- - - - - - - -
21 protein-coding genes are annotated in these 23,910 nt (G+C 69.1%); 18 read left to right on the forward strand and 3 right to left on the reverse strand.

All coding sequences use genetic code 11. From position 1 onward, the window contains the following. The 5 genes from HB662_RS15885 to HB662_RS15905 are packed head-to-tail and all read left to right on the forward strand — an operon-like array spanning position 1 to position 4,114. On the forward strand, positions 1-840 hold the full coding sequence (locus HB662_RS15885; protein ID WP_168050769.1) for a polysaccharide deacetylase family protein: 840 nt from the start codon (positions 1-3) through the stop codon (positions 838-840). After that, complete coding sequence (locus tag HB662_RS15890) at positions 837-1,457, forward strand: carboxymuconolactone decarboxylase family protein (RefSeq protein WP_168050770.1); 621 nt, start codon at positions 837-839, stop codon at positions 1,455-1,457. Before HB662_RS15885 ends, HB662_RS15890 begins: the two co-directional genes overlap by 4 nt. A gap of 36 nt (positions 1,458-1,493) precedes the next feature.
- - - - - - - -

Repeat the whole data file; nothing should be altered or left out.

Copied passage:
21 protein-coding genes are annotated in these 23,910 nt (G+C 69.1%); 18 read left to right on the forward strand and 3 right to left on the reverse strand.

All coding sequences use genetic code 11. From position 1 onward, the window contains the following. The 5 genes from HB662_RS15885 to HB662_RS15905 are packed head-to-tail and all read left to right on the forward strand — an operon-like array spanning position 1 to position 4,114. On the forward strand, positions 1-840 hold the full coding sequence (locus HB662_RS15885; protein ID WP_168050769.1) for a polysaccharide deacetylase family protein: 840 nt from the start codon (positions 1-3) through the stop codon (positions 838-840). After that, complete coding sequence (locus tag HB662_RS15890) at positions 837-1,457, forward strand: carboxymuconolactone decarboxylase family protein (RefSeq protein WP_168050770.1); 621 nt, start codon at positions 837-839, stop codon at positions 1,455-1,457. Before HB662_RS15885 ends, HB662_RS15890 begins: the two co-directional genes overlap by 4 nt. A gap of 36 nt (positions 1,458-1,493) precedes the next feature.